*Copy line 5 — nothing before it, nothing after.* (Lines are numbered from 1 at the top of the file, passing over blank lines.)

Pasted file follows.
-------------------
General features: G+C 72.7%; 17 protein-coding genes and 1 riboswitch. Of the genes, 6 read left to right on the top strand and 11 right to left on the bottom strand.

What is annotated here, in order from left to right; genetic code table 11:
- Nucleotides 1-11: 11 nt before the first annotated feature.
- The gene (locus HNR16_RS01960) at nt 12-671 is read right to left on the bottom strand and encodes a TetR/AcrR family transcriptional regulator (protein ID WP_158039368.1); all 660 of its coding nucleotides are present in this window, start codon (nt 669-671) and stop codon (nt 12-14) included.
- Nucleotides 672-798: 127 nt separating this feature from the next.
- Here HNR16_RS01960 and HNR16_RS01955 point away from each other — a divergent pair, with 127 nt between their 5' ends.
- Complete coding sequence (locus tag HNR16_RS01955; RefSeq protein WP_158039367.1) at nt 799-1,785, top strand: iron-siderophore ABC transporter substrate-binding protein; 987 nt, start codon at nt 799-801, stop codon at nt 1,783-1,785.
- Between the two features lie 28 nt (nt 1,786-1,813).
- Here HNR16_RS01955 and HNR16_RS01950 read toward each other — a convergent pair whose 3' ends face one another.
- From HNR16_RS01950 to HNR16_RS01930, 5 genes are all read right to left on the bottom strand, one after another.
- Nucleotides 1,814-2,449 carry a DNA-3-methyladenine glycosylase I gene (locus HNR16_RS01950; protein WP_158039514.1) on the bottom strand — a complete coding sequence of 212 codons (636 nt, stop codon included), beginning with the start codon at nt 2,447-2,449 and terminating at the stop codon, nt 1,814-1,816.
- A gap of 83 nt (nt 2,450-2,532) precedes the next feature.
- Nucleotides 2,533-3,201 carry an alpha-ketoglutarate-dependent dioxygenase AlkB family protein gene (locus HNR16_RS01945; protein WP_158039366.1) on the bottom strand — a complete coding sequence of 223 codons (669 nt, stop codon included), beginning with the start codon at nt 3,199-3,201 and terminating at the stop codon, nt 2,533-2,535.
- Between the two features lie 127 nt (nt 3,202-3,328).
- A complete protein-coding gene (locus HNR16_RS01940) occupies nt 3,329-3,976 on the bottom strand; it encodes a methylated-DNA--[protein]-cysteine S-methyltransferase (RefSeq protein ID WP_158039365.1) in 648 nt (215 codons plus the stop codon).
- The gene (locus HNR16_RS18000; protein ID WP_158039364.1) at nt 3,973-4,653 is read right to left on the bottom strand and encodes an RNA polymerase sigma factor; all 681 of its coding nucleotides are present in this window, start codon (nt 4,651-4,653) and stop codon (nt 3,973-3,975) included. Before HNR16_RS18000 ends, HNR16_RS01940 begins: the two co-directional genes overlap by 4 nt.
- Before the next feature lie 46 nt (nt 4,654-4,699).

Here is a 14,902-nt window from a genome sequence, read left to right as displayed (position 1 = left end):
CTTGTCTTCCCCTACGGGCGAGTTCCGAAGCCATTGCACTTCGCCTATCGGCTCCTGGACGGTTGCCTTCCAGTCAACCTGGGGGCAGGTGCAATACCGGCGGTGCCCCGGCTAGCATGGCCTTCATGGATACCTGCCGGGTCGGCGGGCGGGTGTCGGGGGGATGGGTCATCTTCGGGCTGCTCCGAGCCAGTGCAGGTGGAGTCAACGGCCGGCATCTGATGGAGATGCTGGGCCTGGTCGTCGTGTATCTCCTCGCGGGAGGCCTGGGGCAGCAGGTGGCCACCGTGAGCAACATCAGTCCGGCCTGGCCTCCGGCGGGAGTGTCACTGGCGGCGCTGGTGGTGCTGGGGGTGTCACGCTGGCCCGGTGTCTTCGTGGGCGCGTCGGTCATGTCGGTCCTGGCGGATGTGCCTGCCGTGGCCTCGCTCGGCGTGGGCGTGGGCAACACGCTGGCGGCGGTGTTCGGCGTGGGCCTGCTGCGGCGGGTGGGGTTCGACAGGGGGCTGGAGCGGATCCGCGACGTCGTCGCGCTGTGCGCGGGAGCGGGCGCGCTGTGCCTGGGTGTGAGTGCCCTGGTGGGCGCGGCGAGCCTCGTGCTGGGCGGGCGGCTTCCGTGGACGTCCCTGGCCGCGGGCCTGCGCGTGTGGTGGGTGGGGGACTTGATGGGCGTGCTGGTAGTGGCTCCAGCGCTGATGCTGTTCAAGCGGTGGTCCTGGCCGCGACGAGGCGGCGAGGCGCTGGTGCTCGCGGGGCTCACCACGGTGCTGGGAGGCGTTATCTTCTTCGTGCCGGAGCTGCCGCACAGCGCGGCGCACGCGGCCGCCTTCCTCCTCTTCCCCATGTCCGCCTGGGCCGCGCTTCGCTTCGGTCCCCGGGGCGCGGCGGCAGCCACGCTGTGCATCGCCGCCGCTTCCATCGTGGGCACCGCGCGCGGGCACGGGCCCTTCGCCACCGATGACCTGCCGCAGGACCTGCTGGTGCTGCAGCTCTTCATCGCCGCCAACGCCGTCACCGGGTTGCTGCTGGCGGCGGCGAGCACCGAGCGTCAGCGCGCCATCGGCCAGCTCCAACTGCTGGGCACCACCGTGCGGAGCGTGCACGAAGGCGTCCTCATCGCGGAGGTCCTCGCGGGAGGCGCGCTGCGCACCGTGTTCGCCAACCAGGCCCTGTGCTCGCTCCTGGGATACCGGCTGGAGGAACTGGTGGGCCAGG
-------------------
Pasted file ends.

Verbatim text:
- Nucleotides 672-798: 127 nt separating this feature from the next.